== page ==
Alison Is Helping To Feed The Need Alongside Her Work At Loughborough Co-op Funeralcare

A Loughborough Co-op Funeralcare employee's care for the well-being of others and a sense of duty to her community has been her driving force


By Graham Hill

Posted: Thursday, 13th August 2020 8:40 am


Alison Parish pictured carrying out deliveries as part of her work with Feed The Need
Alison Parish pictured carrying out deliveries as part of her work with Feed The Need
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A Loughborough Co-op Funeralcare employee's care for the well-being of others and a sense of duty to her community have been the driving force behind the work she has carried out with a North West Leicestershire food bank during the coronavirus lockdown.

Alison Parish has seen how the pandemic has affected people from all aspects of life due to her day-to-day job with the Co-op.

Alison's work life means she is involved with those who have lost loved ones as a result of Covid-19. But, in her spare time, she also has an important role with Feed The Need which helps people living in Coalville, Ashby and the surrounding area.

The charity was set up, by founder Fliss Middleton, just a few months before lockdown to help the community in the build up to Christmas. Alison became involved shortly afterwards.

But when the coronavirus pandemic struck, the food bank became an important lifeline to many people, and there has been an increased demand for the service over the past few months.

"Once the lockdown happened, we knew we wouldn't be able to hold the food bank from our regular base at Hugglescote Community Centre, which is near Coalville. We had to put a Plan B in place pretty quickly," explained Alison, Feed The Need's treasurer.

"So we operated from two hubs. One in Hugglescote with Fliss Middleton, who got me involved, and one in Greenhill in Coalville, which is where I live. It was hubs from home.

"We also had a number of fantastic volunteers coming forward to help after being put on furlough. As we got requests through, it was a case of Fliss and myself packing shopping up and putting calls out through our WhatsApp group. Then people would come to get them and deliver them, that's how it worked, simple as that."

But staging such an operation did not come without its difficulties.

"The hardest bit was getting the food in," added Alison. "We were getting through a lot of food. And there wasn't a lot on the shelves, it was traumatic and hard work with Fliss self-isolating as much as she could.

"A lot of the onus fell on myself and a few volunteers. I was doing two £400 shops a week. I couldn't fit too much in the trollies, it was quite an art getting it all in. But the fact that it was something to do, and something to focus on, took your mind off what going on.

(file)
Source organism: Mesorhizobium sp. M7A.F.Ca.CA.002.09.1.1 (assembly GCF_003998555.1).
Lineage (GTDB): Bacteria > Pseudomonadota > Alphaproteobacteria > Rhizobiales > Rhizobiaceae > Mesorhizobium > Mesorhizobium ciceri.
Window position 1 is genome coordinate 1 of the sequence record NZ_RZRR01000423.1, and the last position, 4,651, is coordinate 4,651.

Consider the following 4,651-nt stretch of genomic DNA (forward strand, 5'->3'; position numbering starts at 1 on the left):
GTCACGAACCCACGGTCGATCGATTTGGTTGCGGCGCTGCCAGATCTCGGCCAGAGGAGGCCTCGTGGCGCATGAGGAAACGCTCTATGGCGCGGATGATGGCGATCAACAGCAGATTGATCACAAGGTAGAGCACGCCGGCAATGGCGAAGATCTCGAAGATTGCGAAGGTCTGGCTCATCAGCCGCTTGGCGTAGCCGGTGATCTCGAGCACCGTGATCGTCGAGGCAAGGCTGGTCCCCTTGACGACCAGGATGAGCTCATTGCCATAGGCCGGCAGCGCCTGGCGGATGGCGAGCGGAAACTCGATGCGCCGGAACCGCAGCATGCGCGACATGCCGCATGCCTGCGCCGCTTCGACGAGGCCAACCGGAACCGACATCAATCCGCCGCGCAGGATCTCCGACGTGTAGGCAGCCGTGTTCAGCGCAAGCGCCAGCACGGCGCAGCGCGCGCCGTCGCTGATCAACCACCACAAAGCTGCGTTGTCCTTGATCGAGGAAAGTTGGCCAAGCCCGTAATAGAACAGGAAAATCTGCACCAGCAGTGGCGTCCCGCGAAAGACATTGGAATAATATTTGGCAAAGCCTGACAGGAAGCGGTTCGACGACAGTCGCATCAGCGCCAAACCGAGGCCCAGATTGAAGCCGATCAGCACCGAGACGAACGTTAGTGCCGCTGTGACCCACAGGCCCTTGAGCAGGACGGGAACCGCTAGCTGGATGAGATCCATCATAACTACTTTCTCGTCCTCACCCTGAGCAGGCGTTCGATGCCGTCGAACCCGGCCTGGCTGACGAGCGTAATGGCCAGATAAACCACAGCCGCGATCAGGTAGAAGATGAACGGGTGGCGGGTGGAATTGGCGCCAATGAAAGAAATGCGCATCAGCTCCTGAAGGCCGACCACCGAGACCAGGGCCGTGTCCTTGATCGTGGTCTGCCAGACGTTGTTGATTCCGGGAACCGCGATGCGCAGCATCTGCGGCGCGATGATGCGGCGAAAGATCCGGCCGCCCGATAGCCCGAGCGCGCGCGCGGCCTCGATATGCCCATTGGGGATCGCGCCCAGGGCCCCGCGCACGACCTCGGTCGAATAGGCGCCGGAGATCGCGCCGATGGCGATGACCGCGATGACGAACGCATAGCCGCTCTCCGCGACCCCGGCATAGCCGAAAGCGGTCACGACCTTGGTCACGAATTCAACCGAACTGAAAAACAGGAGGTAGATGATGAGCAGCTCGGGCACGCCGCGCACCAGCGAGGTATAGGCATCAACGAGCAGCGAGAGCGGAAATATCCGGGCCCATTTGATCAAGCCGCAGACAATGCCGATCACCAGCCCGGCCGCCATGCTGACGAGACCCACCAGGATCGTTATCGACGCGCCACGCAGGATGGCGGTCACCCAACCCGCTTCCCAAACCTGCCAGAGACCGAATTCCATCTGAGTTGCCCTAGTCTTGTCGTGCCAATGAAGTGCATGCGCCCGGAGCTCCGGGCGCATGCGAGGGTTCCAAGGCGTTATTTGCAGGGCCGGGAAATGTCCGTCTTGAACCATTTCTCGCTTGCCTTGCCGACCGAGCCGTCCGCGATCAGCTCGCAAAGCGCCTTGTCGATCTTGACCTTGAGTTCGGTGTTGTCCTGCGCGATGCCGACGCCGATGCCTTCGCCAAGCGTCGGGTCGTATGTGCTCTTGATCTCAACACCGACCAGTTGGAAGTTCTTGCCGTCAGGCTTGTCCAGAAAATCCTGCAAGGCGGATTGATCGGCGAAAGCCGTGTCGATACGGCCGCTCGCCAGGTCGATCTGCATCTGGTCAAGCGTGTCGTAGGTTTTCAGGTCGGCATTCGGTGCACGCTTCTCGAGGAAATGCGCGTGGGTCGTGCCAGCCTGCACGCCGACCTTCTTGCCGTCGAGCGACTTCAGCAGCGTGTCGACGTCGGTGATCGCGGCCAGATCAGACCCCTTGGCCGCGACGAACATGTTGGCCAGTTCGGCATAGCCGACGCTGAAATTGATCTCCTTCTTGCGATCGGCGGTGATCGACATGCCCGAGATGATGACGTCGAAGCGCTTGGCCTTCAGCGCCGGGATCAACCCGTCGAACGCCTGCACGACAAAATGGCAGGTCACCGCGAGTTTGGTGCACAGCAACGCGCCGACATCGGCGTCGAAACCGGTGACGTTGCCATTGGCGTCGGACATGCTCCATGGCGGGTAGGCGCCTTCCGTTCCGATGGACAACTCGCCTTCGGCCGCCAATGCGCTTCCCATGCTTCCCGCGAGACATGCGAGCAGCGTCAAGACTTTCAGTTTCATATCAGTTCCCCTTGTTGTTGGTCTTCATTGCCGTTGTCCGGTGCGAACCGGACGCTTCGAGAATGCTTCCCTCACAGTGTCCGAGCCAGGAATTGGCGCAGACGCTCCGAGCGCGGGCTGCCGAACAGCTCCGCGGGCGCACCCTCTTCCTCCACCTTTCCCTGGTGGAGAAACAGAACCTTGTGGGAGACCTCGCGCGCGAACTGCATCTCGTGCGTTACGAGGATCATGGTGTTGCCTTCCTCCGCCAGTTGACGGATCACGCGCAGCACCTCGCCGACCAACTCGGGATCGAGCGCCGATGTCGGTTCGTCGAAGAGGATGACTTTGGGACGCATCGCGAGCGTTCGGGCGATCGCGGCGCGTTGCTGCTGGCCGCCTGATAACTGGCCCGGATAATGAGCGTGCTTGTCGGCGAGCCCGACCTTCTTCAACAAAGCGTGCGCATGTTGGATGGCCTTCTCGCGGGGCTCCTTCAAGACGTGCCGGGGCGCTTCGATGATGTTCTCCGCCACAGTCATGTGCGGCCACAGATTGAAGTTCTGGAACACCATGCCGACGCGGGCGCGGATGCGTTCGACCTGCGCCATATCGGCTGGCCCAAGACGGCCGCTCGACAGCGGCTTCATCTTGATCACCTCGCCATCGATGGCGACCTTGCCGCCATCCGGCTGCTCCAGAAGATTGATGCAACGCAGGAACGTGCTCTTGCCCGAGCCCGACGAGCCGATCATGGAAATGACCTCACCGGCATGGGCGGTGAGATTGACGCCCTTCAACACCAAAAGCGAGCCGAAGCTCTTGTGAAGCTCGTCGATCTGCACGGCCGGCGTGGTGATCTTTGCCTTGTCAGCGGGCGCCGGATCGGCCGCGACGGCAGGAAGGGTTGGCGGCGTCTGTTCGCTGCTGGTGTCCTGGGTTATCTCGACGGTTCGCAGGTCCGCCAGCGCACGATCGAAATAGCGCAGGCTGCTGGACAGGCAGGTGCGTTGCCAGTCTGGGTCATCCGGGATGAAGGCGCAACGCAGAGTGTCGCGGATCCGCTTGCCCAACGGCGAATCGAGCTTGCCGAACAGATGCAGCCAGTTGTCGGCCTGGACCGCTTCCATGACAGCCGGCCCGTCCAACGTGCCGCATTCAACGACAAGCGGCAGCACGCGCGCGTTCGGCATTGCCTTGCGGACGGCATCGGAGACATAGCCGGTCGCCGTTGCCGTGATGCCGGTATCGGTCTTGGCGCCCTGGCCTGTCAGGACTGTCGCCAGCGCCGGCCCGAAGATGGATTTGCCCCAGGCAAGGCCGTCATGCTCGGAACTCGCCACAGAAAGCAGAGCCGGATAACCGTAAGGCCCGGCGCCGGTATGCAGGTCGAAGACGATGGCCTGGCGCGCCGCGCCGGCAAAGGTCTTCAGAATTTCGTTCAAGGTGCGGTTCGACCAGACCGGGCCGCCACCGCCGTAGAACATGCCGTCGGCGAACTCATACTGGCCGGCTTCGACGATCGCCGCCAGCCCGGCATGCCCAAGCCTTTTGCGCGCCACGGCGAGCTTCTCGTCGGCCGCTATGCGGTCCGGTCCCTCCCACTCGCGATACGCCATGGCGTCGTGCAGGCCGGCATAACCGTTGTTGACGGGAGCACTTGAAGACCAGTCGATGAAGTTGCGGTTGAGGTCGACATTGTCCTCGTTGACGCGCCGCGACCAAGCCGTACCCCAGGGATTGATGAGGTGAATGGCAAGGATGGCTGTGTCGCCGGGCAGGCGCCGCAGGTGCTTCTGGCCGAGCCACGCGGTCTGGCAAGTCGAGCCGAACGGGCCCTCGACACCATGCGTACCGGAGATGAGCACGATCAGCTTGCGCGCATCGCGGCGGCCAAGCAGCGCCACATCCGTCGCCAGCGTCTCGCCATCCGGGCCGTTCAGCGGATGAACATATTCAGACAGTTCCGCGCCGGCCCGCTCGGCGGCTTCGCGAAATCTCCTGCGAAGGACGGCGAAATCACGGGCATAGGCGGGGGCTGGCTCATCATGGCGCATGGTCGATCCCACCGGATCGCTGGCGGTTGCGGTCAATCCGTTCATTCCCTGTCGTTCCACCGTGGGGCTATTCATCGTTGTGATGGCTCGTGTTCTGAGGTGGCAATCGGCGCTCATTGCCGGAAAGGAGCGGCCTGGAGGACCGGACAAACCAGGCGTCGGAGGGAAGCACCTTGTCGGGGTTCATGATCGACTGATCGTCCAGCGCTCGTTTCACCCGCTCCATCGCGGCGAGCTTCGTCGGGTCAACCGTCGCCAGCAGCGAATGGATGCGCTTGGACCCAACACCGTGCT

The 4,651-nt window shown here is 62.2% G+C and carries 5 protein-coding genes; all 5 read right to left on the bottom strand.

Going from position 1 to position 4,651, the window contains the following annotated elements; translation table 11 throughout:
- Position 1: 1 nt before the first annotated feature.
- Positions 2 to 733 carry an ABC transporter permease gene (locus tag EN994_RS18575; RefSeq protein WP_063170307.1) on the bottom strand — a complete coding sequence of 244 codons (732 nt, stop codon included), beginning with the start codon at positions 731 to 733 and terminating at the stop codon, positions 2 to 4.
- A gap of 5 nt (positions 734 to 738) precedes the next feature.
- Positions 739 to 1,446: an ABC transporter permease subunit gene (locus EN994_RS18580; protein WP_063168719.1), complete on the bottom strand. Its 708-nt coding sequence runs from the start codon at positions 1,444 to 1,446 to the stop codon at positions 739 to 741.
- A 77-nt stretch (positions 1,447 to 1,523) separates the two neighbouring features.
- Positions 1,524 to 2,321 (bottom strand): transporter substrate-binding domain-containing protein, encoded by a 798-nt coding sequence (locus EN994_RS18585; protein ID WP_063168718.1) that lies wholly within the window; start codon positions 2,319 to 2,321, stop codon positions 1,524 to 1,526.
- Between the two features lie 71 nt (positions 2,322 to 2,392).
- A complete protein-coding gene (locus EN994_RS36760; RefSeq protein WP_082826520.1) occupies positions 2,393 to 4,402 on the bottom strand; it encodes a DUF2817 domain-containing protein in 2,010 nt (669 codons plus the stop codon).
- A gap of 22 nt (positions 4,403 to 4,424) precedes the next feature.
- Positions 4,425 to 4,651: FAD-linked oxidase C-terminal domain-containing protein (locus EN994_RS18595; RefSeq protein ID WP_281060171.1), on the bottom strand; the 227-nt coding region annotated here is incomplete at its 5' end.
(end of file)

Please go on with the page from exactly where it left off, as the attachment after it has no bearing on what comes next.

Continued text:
"It's been quite an intense time.

"On one occasion in April, the charity arranged for a man's empty council flat to be furnished in just one hour after making an online appeal.

"The word went out at 8pm one Monday evening. By 9pm, Feed The Need had been met with an overwhelming response which meant the man had what he needed.

Organisers admitted they were staggered by the response which they say typifies the spirit of local people. Alison said the reaction was incredible.

"Within an hour we'd got a flat virtually filled," she said.

"During that time, we got a settee, wardrobe, chest of drawers, a TV stand, a microwave, toaster, pots and pans, cups and saucers, a bed frame, a double mattress, brand new duvet covers, brand new towels.

"And since then we've had a fridge-freezer and table and chairs.

"The amount of households we've helped has been phenomenal."

During the Coronavirus crisis, Feed The Need was helped by £8,000 grant from Leicestershire County Council - and a National Lottery Fund Grant for Covid-19 support.

"It's been spent wisely, mainly on food, but this was to feed families, not individuals, and we're still doing that," she said.

"I joined up with Fliss before Christmas, it wasn't a food bank then, it was to help people with their Christmas shopping. I had a bit of time on my hands, so I popped along and asked what needed doing.

"I took a lot of deliveries out and, after Christmas, we still kept in touch. She said she had a plan in mind! But that involved me ending up as treasurer.

"Then we started the food bank up. And we couldn't have known what was about to happen, we'd had about four sessions at the community centre before going into lockdown.

"But the community centre was so impressed with what we'd been doing, they waived the rental fee for us.

"Now we're back in at the centre again and have sole use of the hall. We have the weekly sessions up and running again and about 30-50 people are coming to us each week for help.

"We can also advise people about what financial help they can apply for.

"But it'll only be a matter of time before the community centre is open to everyone again and that'll restrict how we work.

"So we are still looking for some accommodation of some sort where we can have a permanent base and can keep the stock there and open more than once a week, or even weekends."

Alison also made it clear that food banks are not just for people on benefits.

"There are a lot of people who are in work and don't get any top-ups but, because of their outgoings, they're still struggling financially," she added.

Alison says pandemic has had a major effect at Co-op Funeralcare, based in Cattle Market in Loughborough town centre.

"Due to social distancing, you can't do the arranging as you normally would. We have to adapt and find different ways of doing what we do with what's available to us," she explained.

"It's been a totally different way of working and the funerals themselves have been restricted. We've had to try and we come up with a nice funeral for the loved ones."

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